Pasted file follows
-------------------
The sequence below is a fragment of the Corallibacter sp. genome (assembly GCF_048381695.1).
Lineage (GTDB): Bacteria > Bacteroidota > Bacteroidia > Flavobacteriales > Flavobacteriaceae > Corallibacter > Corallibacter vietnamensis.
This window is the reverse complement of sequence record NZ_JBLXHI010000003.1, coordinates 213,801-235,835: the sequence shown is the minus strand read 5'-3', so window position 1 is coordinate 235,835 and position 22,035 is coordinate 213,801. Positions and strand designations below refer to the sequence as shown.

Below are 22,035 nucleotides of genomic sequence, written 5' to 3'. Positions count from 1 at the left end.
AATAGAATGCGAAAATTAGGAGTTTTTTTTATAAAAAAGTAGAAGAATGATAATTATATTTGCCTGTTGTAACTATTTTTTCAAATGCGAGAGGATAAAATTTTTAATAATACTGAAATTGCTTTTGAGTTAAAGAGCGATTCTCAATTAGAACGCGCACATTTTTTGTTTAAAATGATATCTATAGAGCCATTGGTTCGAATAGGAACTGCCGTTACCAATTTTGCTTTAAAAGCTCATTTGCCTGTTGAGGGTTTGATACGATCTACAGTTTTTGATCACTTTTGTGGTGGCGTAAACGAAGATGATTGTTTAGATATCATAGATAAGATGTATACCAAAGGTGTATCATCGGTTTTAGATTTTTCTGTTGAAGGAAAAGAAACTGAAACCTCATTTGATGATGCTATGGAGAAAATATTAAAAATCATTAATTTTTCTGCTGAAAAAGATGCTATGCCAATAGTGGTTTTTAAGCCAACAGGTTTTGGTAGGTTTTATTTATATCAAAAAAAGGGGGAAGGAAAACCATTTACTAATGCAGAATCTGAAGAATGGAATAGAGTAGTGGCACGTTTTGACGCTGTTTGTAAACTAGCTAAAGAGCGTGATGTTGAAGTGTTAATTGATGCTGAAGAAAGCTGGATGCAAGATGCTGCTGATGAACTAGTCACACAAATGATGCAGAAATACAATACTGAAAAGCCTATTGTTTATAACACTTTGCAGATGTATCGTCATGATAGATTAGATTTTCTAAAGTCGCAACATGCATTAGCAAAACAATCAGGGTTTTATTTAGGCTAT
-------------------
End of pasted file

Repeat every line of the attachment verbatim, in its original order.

The sequence below is a fragment of the Corallibacter sp. genome (assembly GCF_048381695.1).
Lineage (GTDB): Bacteria > Bacteroidota > Bacteroidia > Flavobacteriales > Flavobacteriaceae > Corallibacter > Corallibacter vietnamensis.
This window is the reverse complement of sequence record NZ_JBLXHI010000003.1, coordinates 213,801-235,835: the sequence shown is the minus strand read 5'-3', so window position 1 is coordinate 235,835 and position 22,035 is coordinate 213,801. Positions and strand designations below refer to the sequence as shown.

Below are 22,035 nucleotides of genomic sequence, written 5' to 3'. Positions count from 1 at the left end.
AATAGAATGCGAAAATTAGGAGTTTTTTTTATAAAAAAGTAGAAGAATGATAATTATATTTGCCTGTTGTAACTATTTTTTCAAATGCGAGAGGATAAAATTTTTAATAATACTGAAATTGCTTTTGAGTTAAAGAGCGATTCTCAATTAGAACGCGCACATTTTTTGTTTAAAATGATATCTATAGAGCCATTGGTTCGAATAGGAACTGCCGTTACCAATTTTGCTTTAAAAGCTCATTTGCCTGTTGAGGGTTTGATACGATCTACAGTTTTTGATCACTTTTGTGGTGGCGTAAACGAAGATGATTGTTTAGATATCATAGATAAGATGTATACCAAAGGTGTATCATCGGTTTTAGATTTTTCTGTTGAAGGAAAAGAAACTGAAACCTCATTTGATGATGCTATGGAGAAAATATTAAAAATCATTAATTTTTCTGCTGAAAAAGATGCTATGCCAATAGTGGTTTTTAAGCCAACAGGTTTTGGTAGGTTTTATTTATATCAAAAAAAGGGGGAAGGAAAACCATTTACTAATGCAGAATCTGAAGAATGGAATAGAGTAGTGGCACGTTTTGACGCTGTTTGTAAACTAGCTAAAGAGCGTGATGTTGAAGTGTTAATTGATGCTGAAGAAAGCTGGATGCAAGATGCTGCTGATGAACTAGTCACACAAATGATGCAGAAATACAATACTGAAAAGCCTATTGTTTATAACACTTTGCAGATGTATCGTCATGATAGATTAGATTTTCTAAAGTCGCAACATGCATTAGCAAAACAATCAGGGTTTTATTTAGGCTAT